Polwechsel, Traces of Wood (Hatology) During its two-decade existence this Austrian ensemble has frequently changed personnel—only cellist Michael Moser and bassist Werner Dafeldecker remain from the original quartet—but it’s never abandoned its focus, exploring the fine line between controlled, abstract improvisation and minimalist composition. Polwechsel is widely credited with launching the style of reductionist music—whether composed or improvised—that took hold in urban centers such as Berlin and London in the 90s. On Traces of Wood, the group’s first album in four years, Moser and Dafeldecker are joined only by percussionists Burkhard Beins and Martin Brandlmayr (the leader of art-rock band Radian), and both of them generate as much bowed and rubbed frictive sound as the string players. Each member composed one of the record’s four lengthy pieces, which situate gratifying turbulence and noise between Zenlike meditative passages, and even the most serene moments are distinguished by often viscerally articulated gradations of color. It’s the group’s most charged music in more than a decade. Peter Margasak

Tempel, On the Steps of the Temple (Prosthetic) For a band to be competent in instrumental metal a la Russian Circles, it has to be able to seamlessly shift from serene majesty—with steady washes of crash cymbal, layers of acoustic guitar, and triumphant power riffs that just beg for some Ronnie James Dio high notes—into drop-tuned, sludgy oblivion. And the debut full-length from Arizona duo Tempel sounds like Explosions in the Sky set aflame and marched off the edge of a cliff. On proggier tunes such as “Final Years” or “Avaritia,” the band shows a softer side—picture a mulletted dude with a whammy bar—but the punishing head banger “The Mist That Shrouds the Peak” (that title!) glows with ire. On the Steps definitely suffers from overproduction—the double-kick onslaughts are so crisp they sound sterile—but you’ll get over it. Kevin Warwick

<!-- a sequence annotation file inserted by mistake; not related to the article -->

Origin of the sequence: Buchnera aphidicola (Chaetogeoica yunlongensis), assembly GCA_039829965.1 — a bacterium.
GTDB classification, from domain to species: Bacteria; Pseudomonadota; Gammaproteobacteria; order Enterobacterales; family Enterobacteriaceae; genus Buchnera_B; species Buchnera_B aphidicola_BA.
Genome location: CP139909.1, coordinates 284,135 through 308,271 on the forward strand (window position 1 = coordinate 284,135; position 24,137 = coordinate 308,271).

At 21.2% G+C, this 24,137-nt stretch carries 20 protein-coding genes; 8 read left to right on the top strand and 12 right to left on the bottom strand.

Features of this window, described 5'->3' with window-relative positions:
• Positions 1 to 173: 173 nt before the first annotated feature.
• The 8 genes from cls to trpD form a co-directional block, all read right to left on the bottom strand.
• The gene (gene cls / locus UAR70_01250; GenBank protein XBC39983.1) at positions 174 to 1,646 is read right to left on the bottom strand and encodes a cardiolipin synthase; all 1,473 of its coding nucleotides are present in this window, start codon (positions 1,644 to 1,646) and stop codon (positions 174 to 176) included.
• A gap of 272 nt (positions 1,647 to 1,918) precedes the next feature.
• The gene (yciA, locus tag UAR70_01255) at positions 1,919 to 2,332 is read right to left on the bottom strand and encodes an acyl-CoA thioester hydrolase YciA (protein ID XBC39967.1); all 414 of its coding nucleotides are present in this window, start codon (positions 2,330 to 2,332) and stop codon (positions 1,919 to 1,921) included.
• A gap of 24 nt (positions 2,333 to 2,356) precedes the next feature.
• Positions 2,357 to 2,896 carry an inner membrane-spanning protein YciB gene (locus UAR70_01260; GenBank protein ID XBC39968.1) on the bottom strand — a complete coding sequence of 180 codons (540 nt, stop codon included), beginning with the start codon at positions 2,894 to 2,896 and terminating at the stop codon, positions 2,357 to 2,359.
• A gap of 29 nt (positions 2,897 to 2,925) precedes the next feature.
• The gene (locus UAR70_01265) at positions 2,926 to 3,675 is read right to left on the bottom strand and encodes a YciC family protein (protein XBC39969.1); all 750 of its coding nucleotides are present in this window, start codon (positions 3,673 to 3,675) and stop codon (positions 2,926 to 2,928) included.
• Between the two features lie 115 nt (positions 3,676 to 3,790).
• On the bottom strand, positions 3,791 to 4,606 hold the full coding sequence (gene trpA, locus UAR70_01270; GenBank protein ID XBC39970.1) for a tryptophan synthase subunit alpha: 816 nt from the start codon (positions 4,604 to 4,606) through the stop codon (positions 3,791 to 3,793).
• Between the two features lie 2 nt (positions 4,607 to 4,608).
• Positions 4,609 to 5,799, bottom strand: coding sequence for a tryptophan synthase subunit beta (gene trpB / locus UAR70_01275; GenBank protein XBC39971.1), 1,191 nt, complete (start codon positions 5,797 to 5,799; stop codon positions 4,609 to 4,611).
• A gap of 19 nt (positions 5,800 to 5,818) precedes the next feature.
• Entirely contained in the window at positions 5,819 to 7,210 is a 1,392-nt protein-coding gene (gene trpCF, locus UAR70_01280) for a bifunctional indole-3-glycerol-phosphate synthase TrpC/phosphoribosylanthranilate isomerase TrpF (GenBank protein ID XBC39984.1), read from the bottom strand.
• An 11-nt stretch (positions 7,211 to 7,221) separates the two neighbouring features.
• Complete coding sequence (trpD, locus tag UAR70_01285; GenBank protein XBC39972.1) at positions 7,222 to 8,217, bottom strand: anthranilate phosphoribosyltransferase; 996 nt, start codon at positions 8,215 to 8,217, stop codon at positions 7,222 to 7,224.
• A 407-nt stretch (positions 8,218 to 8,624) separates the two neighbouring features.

Twista, Back to the Basics (GMG Entertainment) Last year veteran Chicago MC Twista added strong verses to tracks from several up-and-coming locals, including Chance the Rapper’s soulful “Cocoa Butter Kisses,” Sicko Mobb’s fiesta-ready “Bitches & Bikinis,” and DJ Victoriouz’s spacey “Cash Out” (alongside pint-size driller Lil Mouse, who at 13 inspired a superficial 2012 Sun-Times think piece about the effect of violent lyrics on the city’s kids). Twista calls himself the “midwest godfather” on December’s Back to the Basics EP (the follow-­up to 2012’s Reloaded and his first nonmixtape release since 2010’s The Perfect Storm), and his eagerness to work with the younger generation ought to make that title stick. Twista shows no sign of slowing down—he’s still rhyming at the breakneck speed that landed him in the 1993 Guinness Book of World Records as the planet’s fastest rapper. He’s got plenty of swagger too, and on “Beast” his smooth, sinuous flow hits a satisfying groove. Leor Galil